Ron Rivera’s Washington Football Team is in the playoffs in his first season after beating the Philadelphia Eagles on Sunday night, and he’s not apologizing for how his squad reached the postseason.
Rivera’s team found itself in a tight contest against the Eagles in Philadelphia, and when the lights shined bright, his team rose to the occasion. They just happened to do so against a third-string quarterback who was strangely inserted in a close game.
“You play who’s out there,” Rivera said Monday, via ESPN. “I’m not apologizing for winning.”
The NFL is a league in which absolutely zero wins are guaranteed — just ask the Cleveland Browns, who lost to the woeful Jets in a key situation in Week 16 and needed a Week 17 win to get into the playoffs. They did so against a Steelers team that rested key starters, including quarterback Ben Roethlisberger and Defensive Player of the Year candidate T.J. Watt.
Actually, speaking of the Browns…
“Nobody complained when Pittsburgh did what they did against Cleveland,” Rivera said. “It’s been a hard road for us and nobody seems to care about that. Nobody cared two weeks ago when we didn’t have some of our best players. Nobody cared last week when we didn’t have them, so why should we be concerned if a coach decides to do something that’s best for his team?”
Rivera is referring to the loss of quarterback Alex Smith — his third starting signal-caller of the 2020 season — which forced Rivera to play Dwayne Haskins, and later, Taylor Heinicke in what was ultimately a loss to Carolina. Washington was also forced to play a Week 16 without top receiver Terry McLaurin, and Rivera himself underwent cancer treatments while also coaching his new team in his first season with the organization. The going hasn’t been easy for anyone, especially Washington.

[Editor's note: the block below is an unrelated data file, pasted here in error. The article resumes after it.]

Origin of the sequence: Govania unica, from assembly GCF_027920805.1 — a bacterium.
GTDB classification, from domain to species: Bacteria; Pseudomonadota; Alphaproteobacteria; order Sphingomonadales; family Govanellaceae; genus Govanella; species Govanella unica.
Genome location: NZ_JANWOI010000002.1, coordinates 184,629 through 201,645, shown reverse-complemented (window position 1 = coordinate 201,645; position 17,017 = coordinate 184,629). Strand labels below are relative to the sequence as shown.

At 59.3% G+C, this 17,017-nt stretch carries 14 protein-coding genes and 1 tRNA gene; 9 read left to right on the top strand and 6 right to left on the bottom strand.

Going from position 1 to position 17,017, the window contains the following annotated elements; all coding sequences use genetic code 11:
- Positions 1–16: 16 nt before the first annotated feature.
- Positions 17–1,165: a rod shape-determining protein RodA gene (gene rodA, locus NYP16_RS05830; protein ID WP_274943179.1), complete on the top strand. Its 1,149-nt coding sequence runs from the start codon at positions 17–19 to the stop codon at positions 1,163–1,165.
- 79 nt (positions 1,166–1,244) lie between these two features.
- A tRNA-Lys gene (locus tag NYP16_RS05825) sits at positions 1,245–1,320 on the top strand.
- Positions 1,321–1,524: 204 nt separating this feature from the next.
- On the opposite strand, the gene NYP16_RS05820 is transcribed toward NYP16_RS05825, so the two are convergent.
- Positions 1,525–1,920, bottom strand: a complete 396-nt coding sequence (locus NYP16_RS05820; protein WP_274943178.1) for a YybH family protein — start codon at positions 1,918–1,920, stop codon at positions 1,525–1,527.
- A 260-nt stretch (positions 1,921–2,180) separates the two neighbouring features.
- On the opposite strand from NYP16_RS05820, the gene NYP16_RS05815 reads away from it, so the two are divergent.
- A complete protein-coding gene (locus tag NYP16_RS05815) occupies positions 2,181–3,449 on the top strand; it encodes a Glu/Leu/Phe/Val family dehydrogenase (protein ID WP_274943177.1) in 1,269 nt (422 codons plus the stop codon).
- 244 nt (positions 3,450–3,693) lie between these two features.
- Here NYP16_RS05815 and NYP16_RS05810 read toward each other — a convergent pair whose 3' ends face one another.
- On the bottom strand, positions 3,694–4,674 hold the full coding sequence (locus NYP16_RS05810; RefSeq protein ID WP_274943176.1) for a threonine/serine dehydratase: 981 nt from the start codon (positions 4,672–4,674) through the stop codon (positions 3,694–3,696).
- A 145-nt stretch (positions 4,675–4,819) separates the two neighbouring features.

But it is fair to question the final steps of Washington’s unlikely journey to the postseason. Pederson removed Jalen Hurts — who was struggling through the air but had rushed for two touchdowns and at least had the Eagles’ offense playing competitively — for Nate Sudfeld in the second half with the game still very winnable. Sudfeld looked entirely overmatched, essentially undercutting the Eagles’ offense and its chances of scoring in a 20-14 contest. Sudfeld was responsible for two turnovers — a lost fumble and an ugly interception on a 50/50 pass that ended up being more like 90/10 — and threw for a total of 32 yards on 12 attempts (five completions). His passer rating finished at 14.6.
This, of course, benefitted Washington, which just needed to win to secure the throne of the dreadful NFC East.
Pederson explained he felt Sudfeld deserved some in-game reps after spending four seasons with the team and added it was his plan to get the third-stringer some game action Sunday night. He also pointed out the participation of other key Eagles to refute any thought that the Eagles weren’t trying their hardest to win the game.
“A lot of people are happy about [the move], a lot of people aren’t happy about it and that’s just tough,” Rivera said. “So many things have happened in this world that are tough, that are hard. This is just a game that we’re playing, and we play the game as it comes to us. And I’m not going to apologize.
“You apologize for losing in the playoffs, but you don’t apologize for getting in.”
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